Riley expected to call special session on ethics Wednesday
"The governor has been speaking with legislative leaders and other legislators since the Nov. 2 election about whether to have a special session to pass anti-corruption reforms that Governor Riley and others have tried to pass for years but were always killed by the Democratic majority in the Legislature," according to a release from Riley's office. "Some of those reforms they tried to pass include a ban on PAC-to-PAC transfers, full disclosure of lobbyist spending, and subpoena power for the Alabama Ethics Commission."
Republicans took control of the Alabama House and Senate in the Nov. 2 election for the first time in more than 130 years. Since then, Riley has talked about calling a special session before Gov.-elect Robert Bentley takes office in January.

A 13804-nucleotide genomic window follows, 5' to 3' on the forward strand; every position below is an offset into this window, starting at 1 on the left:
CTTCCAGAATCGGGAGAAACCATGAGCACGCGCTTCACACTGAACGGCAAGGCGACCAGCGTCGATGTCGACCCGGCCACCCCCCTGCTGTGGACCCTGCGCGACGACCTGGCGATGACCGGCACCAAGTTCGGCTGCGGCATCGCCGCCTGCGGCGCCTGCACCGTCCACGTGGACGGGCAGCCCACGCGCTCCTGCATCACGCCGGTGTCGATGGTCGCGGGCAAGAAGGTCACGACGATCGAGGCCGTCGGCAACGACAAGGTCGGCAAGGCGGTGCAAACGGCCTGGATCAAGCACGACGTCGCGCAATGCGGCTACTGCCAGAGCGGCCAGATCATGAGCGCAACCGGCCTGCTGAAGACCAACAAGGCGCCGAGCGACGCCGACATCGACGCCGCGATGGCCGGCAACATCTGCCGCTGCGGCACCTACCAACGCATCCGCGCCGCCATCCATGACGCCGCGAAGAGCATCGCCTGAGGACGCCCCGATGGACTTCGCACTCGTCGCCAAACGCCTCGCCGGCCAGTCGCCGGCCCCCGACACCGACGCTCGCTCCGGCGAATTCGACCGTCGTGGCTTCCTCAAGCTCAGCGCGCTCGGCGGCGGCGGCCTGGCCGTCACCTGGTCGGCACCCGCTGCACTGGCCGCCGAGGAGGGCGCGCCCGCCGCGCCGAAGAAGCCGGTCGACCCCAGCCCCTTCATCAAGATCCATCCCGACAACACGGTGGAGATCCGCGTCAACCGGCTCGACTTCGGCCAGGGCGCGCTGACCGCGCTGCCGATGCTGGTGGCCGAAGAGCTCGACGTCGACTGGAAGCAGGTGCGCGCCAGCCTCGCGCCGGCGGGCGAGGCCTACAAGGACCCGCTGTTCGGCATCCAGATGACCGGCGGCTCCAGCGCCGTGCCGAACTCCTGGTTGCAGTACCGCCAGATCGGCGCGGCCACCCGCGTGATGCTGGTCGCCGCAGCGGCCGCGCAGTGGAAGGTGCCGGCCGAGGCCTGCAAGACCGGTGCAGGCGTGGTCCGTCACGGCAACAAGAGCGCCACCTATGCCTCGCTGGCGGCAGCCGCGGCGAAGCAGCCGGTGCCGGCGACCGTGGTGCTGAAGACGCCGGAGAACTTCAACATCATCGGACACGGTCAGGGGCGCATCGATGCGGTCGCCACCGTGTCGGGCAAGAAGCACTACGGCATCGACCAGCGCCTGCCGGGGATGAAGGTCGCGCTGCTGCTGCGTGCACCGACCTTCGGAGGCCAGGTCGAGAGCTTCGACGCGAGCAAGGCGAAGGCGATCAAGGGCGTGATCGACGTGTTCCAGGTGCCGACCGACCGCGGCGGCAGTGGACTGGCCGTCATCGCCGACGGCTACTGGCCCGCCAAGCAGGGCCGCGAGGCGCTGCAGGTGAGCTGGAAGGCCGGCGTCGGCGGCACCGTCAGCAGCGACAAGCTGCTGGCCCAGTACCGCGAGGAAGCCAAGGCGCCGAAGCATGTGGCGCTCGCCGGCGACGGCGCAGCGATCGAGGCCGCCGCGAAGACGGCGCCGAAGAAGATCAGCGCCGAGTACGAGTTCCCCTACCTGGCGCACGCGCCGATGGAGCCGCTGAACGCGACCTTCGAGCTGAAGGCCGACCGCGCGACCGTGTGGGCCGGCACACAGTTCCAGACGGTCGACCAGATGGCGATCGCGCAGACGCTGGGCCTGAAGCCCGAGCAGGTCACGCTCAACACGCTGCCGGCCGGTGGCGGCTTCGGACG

"To deal with ethics and deal with it right off the bat is the right thing to do," said state Rep. Mike Hubbard, who would likely be voted speaker of the House during that special session. He said Tuesday, during a swearing in ceremony for state Rep. Paul Beckman of Prattville that he expects Riley to call a special session Wednesday on ethics.
Hubbard, an Auburn Republican, said state Sen. Bryan Taylor of Prattville, who was elected Nov. 2, was not at the swearing in for Beckman on Tuesday because he was "dispatched to Birmingham to get ready for a special session."
Taylor was policy director for Riley before stepping down to run for office.
Hubbard said Alabama has become known for corruption after the investigations into the state's two-year college system and into gambling. But, he said, the "vast majority (of public officials) are honest and serve for the right reasons."
"We have developed this reputation," Hubbard said.
-- posted by Sebastian Kitchen